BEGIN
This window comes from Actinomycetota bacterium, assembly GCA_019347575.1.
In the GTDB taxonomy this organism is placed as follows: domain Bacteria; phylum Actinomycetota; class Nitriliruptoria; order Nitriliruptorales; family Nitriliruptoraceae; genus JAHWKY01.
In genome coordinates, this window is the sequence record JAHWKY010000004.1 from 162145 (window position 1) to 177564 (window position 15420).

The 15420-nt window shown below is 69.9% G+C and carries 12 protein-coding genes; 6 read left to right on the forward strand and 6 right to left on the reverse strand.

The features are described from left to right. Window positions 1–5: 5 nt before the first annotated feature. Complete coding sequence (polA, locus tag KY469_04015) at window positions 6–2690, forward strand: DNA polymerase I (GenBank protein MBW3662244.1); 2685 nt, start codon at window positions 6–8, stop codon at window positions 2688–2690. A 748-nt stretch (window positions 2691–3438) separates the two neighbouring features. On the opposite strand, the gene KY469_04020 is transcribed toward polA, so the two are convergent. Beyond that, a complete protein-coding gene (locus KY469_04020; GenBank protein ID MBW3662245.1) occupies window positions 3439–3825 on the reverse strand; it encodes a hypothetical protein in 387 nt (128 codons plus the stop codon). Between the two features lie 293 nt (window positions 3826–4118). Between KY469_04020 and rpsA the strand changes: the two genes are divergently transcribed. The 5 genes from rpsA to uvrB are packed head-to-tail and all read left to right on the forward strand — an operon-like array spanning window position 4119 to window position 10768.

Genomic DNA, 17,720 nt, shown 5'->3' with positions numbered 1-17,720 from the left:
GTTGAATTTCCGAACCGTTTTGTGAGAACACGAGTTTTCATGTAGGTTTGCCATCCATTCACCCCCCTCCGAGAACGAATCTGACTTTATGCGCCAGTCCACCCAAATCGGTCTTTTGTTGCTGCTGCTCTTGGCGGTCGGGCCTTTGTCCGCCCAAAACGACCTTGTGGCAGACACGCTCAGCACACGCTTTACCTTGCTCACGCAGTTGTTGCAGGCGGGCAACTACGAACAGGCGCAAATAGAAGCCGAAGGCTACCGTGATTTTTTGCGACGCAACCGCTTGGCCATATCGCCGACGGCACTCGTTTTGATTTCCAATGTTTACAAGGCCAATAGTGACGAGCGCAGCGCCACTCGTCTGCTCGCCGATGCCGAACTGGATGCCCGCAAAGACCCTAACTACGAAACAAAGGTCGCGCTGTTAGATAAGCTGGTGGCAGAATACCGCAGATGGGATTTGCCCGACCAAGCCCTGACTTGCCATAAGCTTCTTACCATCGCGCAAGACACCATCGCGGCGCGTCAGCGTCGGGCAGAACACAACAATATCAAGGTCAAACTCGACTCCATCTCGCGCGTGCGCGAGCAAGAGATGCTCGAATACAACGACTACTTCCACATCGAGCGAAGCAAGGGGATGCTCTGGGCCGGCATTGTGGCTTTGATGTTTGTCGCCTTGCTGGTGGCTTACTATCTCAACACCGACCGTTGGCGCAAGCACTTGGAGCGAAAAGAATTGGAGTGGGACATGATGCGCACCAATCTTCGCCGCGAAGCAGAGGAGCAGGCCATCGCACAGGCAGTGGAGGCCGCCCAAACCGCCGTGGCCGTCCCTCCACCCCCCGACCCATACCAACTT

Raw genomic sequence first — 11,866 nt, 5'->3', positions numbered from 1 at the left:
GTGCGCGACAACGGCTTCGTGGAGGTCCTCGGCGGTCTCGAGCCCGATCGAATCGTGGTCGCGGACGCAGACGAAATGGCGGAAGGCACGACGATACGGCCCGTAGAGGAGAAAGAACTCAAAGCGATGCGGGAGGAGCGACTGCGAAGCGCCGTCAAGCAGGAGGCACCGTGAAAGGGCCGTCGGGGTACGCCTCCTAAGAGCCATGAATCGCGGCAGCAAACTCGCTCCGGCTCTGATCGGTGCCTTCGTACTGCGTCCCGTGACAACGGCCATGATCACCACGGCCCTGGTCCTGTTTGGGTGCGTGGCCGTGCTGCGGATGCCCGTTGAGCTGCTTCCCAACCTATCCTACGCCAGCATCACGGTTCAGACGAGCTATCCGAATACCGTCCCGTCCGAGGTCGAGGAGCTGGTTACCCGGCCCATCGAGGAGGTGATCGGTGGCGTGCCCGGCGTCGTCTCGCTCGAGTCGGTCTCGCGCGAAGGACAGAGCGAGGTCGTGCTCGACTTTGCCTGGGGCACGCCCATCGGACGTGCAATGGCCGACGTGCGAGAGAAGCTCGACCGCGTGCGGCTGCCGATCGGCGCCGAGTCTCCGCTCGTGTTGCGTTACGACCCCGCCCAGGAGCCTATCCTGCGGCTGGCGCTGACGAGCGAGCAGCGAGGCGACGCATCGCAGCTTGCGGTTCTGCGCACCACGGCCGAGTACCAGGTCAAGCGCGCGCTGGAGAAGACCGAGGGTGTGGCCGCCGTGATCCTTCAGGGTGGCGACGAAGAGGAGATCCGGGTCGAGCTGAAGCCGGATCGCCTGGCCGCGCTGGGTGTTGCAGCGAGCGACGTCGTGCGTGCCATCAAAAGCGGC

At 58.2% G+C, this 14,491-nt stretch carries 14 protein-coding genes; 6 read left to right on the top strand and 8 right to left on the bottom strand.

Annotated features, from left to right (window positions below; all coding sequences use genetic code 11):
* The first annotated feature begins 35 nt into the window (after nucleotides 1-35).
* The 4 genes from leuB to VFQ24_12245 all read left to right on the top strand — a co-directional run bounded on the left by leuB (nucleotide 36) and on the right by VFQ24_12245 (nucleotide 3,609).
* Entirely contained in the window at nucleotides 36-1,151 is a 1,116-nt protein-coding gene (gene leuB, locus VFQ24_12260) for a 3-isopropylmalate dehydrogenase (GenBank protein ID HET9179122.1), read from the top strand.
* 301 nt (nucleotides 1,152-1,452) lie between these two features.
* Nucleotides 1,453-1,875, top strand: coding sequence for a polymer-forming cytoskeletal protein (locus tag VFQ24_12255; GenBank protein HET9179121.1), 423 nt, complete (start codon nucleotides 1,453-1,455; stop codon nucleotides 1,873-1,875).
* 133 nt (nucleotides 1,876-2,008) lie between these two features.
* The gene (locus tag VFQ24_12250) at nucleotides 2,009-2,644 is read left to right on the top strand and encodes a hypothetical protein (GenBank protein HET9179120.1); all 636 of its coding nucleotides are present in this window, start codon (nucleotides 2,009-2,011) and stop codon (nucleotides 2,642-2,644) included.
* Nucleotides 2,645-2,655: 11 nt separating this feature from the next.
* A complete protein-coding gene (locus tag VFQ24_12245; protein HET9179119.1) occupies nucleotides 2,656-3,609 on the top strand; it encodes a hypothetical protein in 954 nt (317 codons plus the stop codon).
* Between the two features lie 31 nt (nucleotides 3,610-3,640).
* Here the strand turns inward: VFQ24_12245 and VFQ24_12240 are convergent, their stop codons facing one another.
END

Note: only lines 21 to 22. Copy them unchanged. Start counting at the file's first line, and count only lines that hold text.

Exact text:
* Between the two features lie 31 nt (nucleotides 3,610-3,640).
* Here the strand turns inward: VFQ24_12245 and VFQ24_12240 are convergent, their stop codons facing one another.